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May 19, 2005

Trial by Jury

A tall, soft-spoken, 62-year-old Jamaican immigrant spent last night in the Gwinnett County Jail because I joined 11 other citizens of the county in convicting him of aggravated assault in a March 2 attack on his wife of two years, when an argument over money got out of hand.

After two days of intense testimony and deliberation, I was the foreman of a jury of mostly young people who found “Alfie” guilty of grabbing his short, stocky and combative wife by hair, punching her, and wielding a knife and waving it threateningly.

His wife’s daughter-in-law jumped on him and no one was stabbed. The overly dramatic and reasonably obnoxious defense attorney (as a jury we joked about asking the judge for permission to indict him for being a drama king) said the slight Vietnamese daughter-in-law could never have stopped Alfie from stabbing Dolores, if he’d wanted to. That’s possible; we’ll never know. What is clear is that he was holding her down on the stove by the hair and waving a knife in her face.

There was a 911 tape that made the case for the prosecutor, in that it captured the terror of the two women. It really defined terror. And it corroborated the testimony of the police officer and the daughter-in-law.

The two Jamaicans were a disaster on the witness stand. Neither could answer questions directly. It’s probably a cultural trait, although perhaps it was just these two individuals. The wife was particularly maddening. She was the last witness the first day of the trial, and I think we all went home thinking we’d acquit the guy, and in our minds figured we’d count living with this overbearing woman as “time-served.”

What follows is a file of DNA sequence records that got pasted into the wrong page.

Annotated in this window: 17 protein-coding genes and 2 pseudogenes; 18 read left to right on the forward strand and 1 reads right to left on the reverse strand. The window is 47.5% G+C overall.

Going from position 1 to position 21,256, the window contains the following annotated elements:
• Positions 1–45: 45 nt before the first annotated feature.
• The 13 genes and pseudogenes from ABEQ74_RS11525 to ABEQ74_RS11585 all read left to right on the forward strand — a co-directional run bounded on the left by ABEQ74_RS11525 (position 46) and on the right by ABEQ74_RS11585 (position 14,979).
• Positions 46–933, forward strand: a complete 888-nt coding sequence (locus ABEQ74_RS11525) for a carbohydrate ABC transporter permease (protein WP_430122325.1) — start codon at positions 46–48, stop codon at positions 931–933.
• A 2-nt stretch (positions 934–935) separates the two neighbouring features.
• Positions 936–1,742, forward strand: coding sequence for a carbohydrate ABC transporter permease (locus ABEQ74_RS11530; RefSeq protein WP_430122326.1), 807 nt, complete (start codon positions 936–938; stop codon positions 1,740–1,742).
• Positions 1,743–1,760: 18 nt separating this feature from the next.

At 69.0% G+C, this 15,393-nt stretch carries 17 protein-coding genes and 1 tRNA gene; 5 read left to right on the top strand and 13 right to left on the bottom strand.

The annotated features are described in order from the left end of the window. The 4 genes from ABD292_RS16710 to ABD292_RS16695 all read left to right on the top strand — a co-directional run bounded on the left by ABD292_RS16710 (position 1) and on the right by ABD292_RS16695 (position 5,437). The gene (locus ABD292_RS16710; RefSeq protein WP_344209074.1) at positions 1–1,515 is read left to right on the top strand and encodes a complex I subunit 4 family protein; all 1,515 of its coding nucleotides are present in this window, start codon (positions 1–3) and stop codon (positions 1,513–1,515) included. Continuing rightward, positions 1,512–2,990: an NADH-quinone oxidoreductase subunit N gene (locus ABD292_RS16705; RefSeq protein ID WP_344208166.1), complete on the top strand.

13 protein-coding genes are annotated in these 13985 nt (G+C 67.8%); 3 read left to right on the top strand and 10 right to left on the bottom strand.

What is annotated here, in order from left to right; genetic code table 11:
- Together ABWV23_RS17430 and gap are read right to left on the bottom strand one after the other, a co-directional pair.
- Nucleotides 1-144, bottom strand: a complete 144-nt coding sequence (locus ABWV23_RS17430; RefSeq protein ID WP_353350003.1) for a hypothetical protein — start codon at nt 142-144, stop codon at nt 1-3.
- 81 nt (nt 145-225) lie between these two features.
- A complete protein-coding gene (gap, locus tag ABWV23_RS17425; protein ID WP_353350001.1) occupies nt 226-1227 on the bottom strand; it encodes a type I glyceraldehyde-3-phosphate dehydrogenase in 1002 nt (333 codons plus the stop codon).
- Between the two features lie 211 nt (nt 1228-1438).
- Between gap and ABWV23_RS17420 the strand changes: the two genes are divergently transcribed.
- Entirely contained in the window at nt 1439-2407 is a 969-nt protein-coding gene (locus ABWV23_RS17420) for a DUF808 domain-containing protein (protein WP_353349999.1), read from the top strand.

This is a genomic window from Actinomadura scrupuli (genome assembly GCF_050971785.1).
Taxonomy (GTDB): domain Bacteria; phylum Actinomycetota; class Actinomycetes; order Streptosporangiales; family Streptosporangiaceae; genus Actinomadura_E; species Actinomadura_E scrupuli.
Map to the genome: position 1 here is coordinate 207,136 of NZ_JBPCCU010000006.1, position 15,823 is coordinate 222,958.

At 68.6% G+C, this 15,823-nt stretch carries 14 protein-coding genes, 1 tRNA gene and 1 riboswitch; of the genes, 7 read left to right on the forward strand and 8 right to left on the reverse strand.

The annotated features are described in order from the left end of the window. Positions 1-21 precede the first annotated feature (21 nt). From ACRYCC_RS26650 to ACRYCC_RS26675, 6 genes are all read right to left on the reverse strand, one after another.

But the defense brought the defendant, Alfie, to the stand the next day. Although he was much more likeable, his story was ridiculously fictionalized. It didn’t match any of the other evidence and made it sound like he and his wife were discussing poetry in the kitchen on the afternoon of the incident.

Bad decision by the defense. Another bad move by the defense counsel was in his closing argument. His central argument was that his defendant was 62, and that the rules are different for someone 62. He really said that, several times. “When you’re 62, the rules are different.” I still can’t figure out what he meant by that. It sounded like the argument for some government program, where the rules are different for some groups that are old or poor or illegal immigrants, or gay.

No, we compared the evidence to the indictment, and the rules weren’t different for Alfie, although he was 62, affable, and simple.

As a jury we didn’t think the prosecution was able to prove three other counts—aggravated assault on the daughter-in-law and two counts of making dangerous threats, called “terroristic threats.”

We were unanimous on one count of guilty, and three counts not-guilty. No jury room arguments or stubborn hold-outs. No arm twisting.

So Alfie went to jail to await sentencing, and we went home for dinner.

But the trial will not go away in my mind. Surprisingly, it is a heavy weight to stand in judgment on another human being. There was a solemn responsibility that we felt to rule justly. We recognized that we would be altering the life of this generally likeable man—he didn’t have any previous convictions—if we found him guilty. But he had clearly snapped, and may do it again and put these women in further danger if he was not punished for what he had clearly done.

I prayed for Alfie last night, that God might be with him and redirect his life. And I prayed for peace in the family.

Posted by Jim at May 19, 2005 09:29 AM

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